Review by Metaright
"A fun freemium game that isnít Ďpay to winí"
Tiny Tower is developed by Nimblebit, the same people who created the smash-hit Pocket Frogs. They specialize in freemium games- game that cost nothing to download but have options to purchase items that help you in-game. Nimblebit, thankfully, has a reputation for using this layout to the good of the players. The term pay to win is used to describe freemium games that are nearly unwinnable unless you buy the special items.
And now, for the review.
In Tiny Tower, you are put in charge of a fresh new tower complex. You start with just a lobby, but by going through the game's short tutorial, you are given an apartment floor, which houses the little people in the game, called Bitizens. While the tutorial is enough to get you started, it doesn't fill you in on some of the most basic things in the game- at the start, you'll be left wondering what everything means and how the game works.
The most important part of any game is the gameplay. Tiny Tower centers around waiting- waiting for new floors to be built, waiting for items that your Bitizens buy to restock, and waiting for said items to be sold for money, which I'll get to later. At first, when you only have a small number of floors, the game doesn't offer much to do besides using the tower's elevator to take Bitizens to a certain floor. Once you start having more floors and the game picks up speed, however, Tiny Tower shines.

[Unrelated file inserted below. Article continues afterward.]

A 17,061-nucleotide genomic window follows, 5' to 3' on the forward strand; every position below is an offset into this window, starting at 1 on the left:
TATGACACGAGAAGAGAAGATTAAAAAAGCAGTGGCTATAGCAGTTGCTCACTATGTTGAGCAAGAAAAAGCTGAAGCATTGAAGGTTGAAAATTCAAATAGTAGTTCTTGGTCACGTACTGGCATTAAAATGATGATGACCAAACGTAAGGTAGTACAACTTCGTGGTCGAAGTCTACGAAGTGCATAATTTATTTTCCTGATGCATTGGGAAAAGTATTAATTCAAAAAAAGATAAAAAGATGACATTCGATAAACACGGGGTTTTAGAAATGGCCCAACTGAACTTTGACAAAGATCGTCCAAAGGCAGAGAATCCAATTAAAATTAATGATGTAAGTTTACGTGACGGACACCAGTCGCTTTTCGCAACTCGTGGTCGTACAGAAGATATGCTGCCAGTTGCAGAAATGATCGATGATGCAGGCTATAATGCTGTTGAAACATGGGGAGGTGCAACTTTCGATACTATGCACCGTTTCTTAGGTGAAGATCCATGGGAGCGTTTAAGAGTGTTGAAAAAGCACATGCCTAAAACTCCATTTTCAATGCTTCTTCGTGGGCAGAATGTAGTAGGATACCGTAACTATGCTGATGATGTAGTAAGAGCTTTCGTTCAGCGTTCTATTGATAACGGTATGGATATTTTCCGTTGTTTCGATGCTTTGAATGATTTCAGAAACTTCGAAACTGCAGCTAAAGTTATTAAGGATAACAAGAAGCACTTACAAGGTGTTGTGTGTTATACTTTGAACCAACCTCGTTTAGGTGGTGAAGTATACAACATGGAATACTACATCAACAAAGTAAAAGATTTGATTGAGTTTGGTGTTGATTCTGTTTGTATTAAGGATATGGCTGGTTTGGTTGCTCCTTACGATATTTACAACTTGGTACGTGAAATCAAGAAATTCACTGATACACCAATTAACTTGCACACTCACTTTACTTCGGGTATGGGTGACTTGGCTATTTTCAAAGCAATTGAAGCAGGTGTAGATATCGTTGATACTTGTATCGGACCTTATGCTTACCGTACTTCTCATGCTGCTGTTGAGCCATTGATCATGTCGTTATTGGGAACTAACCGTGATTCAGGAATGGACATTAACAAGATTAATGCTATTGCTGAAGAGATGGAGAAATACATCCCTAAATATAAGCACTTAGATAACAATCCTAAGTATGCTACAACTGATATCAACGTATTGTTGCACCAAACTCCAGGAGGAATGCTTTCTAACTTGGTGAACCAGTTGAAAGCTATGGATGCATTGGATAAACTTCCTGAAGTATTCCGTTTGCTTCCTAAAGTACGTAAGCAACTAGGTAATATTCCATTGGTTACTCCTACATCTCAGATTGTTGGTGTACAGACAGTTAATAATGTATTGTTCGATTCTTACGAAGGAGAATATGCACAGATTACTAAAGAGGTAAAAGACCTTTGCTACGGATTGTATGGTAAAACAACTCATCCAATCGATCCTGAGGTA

Nevertheless, if waiting for things to happen to initiate more waiting doesn't sound appealing, you have to bear with me- it sounds worse than watching paint dry, but it really is a fun game.
While waiting, there are little features such as Bitbook (addressed below) to keep your attention, and the ability to ferry up Bitizens in your elevator, earning coins or Tower Bux (addressed below). Lifting Bitizens with the elevator is often not enough to keep attention, and, as intended, there's often the desire to close the game to let it run in the background while you wait for the important things to happen.
There are two currencies in the game. Gold coins (usually referred to as just money) that purchase new floors, restock items, etc., and Tower Bux. Tower Bux can be bought with real money and speed up game functions; you can instantly restock or build a floor, instantly summon a new Bitizen to one of your apartments, trade them for coins, or even buy a faster elevator to bring Bitizens to their floors faster.